ON THIS PAGE: You will find out more about the factors that increase the chance of developing childhood non-Hodgkin lymphoma (NHL). Use the menu to see other pages.
What are the risk factors for childhood NHL?
A risk factor is anything that increases a person’s chance of developing cancer. Although risk factors often influence the development of cancer, most do not directly cause cancer. Some people with several risk factors never develop cancer, while others with no known risk factors do.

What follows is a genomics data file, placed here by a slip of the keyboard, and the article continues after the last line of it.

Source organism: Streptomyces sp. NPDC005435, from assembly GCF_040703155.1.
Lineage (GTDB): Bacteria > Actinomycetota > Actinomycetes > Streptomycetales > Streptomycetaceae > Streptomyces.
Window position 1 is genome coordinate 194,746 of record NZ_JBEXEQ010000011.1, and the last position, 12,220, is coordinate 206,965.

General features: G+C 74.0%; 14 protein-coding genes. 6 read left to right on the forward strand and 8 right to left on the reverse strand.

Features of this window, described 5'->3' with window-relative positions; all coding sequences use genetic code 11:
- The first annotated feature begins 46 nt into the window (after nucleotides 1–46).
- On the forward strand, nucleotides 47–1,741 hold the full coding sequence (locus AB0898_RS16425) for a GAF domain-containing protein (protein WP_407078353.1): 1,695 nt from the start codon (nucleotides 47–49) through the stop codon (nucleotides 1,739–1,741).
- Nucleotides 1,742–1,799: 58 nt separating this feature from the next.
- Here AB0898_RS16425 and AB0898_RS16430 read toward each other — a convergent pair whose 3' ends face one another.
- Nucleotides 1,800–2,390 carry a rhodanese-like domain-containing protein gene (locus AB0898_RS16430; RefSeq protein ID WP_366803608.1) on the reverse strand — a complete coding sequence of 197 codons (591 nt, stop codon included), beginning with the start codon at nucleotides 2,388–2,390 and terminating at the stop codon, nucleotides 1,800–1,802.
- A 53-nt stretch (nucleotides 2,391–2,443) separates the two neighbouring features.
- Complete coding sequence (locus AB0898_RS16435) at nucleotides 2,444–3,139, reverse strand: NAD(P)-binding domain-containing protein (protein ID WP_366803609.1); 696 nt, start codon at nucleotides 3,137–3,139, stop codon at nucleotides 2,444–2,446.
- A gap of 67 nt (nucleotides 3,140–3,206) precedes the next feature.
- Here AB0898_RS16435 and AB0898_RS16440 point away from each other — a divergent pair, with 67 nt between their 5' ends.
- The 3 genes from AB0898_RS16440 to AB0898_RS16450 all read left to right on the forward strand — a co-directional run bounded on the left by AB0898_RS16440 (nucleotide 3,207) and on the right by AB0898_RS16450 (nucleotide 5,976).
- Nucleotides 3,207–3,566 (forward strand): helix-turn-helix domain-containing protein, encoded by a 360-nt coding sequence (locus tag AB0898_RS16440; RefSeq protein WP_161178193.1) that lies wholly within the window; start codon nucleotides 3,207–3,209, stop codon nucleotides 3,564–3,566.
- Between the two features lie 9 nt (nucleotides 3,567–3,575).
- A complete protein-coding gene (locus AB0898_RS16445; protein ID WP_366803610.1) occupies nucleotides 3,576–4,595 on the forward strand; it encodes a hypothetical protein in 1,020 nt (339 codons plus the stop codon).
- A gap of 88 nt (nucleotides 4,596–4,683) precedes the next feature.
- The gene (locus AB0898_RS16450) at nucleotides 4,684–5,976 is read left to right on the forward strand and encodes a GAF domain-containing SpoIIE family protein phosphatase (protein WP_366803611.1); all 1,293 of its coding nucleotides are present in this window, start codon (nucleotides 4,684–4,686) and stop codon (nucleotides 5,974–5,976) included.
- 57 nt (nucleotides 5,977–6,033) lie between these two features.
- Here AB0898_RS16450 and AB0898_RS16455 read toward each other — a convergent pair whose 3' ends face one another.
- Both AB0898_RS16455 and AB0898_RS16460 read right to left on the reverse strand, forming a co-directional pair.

Although the exact cause of NHL is unknown, some children seem to have a slightly higher risk of developing the disease. These children:
Have had an illness related to the Epstein-Barr virus, which is the virus that causes infectious mononucleosis (also called “mono”).
Have acquired immune deficiency syndrome (AIDS).
Have received an organ transplantation.
Were born with immune system problems.
Have been treated with certain drugs for other types of cancer.
Take phenytoin (Dilantin), a drug used to control seizures, but this is rare.
The next section in this guide is Symptoms and Signs. It explains what changes or medical problems childhood NHL can cause. Use the menu to choose a different section to read in this guide.